Author: Mary Ann Zehr

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Total Eclipse

It was no small miracle that seven people in my family–ages 8 to 91–and I viewed the total eclipse together from the same spot on a grassy bank at a service plaza of the Ohio turnpike on April 8. The four minutes of collective awe we experienced while viewing an uncommon celestial ring of light affirms that we can be joyful as a family.

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Tiller Strings: sales, rentals, repair, sheet music, accessories.

Solace and joy during pandemic (head to the woods now if you want to see mountain laurel blossoms)

In May, I’ve had minimal part-time work, so I’ve spent hours in the mountains. It’s all been at one place, Hone Quarry Recreation Area (in the George Washington National Forest), a gem for its diversity of flora and fauna. My personal project of noticing and learning the names of plants, insects, birds, and other creatures there has provided purpose. It has also been a source of solace and joy.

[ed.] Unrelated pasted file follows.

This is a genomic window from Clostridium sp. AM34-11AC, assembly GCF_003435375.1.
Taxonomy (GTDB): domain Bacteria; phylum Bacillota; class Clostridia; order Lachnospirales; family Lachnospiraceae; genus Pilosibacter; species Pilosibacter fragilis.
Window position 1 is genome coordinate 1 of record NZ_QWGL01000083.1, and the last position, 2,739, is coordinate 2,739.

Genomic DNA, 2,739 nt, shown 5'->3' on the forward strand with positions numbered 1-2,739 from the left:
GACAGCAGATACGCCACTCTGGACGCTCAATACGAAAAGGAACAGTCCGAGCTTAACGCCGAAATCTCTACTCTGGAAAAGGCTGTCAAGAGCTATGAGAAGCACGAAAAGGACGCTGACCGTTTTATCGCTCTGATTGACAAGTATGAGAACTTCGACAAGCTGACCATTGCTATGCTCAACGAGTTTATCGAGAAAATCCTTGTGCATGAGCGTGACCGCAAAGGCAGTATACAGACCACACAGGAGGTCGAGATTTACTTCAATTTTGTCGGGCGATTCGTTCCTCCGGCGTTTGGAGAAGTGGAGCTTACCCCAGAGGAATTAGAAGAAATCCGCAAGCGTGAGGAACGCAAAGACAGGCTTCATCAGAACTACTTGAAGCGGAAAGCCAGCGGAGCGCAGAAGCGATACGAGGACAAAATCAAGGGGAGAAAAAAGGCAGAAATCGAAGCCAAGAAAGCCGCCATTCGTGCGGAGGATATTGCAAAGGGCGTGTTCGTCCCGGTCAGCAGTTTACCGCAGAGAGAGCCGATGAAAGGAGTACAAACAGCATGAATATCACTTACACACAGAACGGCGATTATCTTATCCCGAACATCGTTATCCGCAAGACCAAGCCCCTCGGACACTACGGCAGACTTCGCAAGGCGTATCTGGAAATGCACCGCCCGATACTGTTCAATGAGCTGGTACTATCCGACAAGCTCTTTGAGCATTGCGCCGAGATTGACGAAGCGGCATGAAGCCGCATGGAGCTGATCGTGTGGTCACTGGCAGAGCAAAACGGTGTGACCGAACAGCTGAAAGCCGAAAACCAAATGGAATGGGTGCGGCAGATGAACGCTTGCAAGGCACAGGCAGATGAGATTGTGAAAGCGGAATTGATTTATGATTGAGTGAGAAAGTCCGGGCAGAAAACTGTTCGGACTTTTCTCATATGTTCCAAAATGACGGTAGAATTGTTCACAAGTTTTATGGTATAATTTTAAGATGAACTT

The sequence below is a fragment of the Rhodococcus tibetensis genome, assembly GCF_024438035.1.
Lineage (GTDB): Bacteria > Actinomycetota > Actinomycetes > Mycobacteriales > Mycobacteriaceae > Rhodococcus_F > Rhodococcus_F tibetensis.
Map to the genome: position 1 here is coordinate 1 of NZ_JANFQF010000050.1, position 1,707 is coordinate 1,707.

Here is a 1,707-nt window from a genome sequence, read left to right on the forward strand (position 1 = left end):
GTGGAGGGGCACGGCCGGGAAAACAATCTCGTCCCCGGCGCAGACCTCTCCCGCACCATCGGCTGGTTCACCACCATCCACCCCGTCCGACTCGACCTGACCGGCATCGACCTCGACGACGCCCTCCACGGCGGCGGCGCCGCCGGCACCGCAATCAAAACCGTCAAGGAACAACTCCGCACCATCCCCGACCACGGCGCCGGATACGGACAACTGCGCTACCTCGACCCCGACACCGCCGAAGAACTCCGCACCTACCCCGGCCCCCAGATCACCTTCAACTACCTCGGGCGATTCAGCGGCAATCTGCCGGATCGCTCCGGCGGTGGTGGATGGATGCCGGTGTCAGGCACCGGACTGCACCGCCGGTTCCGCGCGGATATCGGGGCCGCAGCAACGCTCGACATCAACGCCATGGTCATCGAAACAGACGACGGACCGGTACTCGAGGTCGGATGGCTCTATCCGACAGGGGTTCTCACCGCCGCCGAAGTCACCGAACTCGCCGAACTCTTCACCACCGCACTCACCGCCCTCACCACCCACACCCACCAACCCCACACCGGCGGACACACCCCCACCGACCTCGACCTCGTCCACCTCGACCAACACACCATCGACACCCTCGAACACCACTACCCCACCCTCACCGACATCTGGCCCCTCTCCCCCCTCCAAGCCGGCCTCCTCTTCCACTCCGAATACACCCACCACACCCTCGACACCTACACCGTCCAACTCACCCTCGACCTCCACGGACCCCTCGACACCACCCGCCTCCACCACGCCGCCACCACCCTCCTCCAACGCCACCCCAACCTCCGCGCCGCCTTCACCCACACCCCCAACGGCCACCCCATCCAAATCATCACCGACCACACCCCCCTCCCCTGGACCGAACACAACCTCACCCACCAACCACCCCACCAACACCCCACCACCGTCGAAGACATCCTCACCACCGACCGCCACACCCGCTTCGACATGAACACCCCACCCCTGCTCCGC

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An entrepreneurial, adventurous local couple has charted a new & mostly gravel bike route across Virginia

For their latest “experiment,” serial experimenters David Landis and Anna Dintaman have mapped out a 550-mile bikepacking route across Virginia. The new TransVirginia Bike Route—or TransVA—connects Washington, D.C., to Damascus using existing rails-to-trails and rural dirt or gravel roads, often on public lands.

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For some kids this fall, back to school will mean back to nature

The kid pack a lot into a July morning. They pick and eat wild raspberries, jump off a big rock (they call it a “diving board”) into a creek and run around. They observe a field mouse, and eat a snack. They shriek while bouncing up and down on a fallen log. Soon this kind of summer fun will end for most children in the Shenandoah Valley ­– at least on weekdays. For kids in the area’s two new “forest schools,” however, the creek splashing, centipede study, hiking, picnicking and everything else will carry on.

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Music from a local pre-Civil War hymnal is still ringing out

On New Year’s Day, about 370 people gathered to sing at Weavers Mennonite Church just west of Harrisonburg, and several hundred more listened in by phone. While most participants arrived by car, some Old Order Mennonites came by horse and buggy, helping keep alive the area’s long tradition of a capella singing from a hymn book called the Harmonia Sacra.

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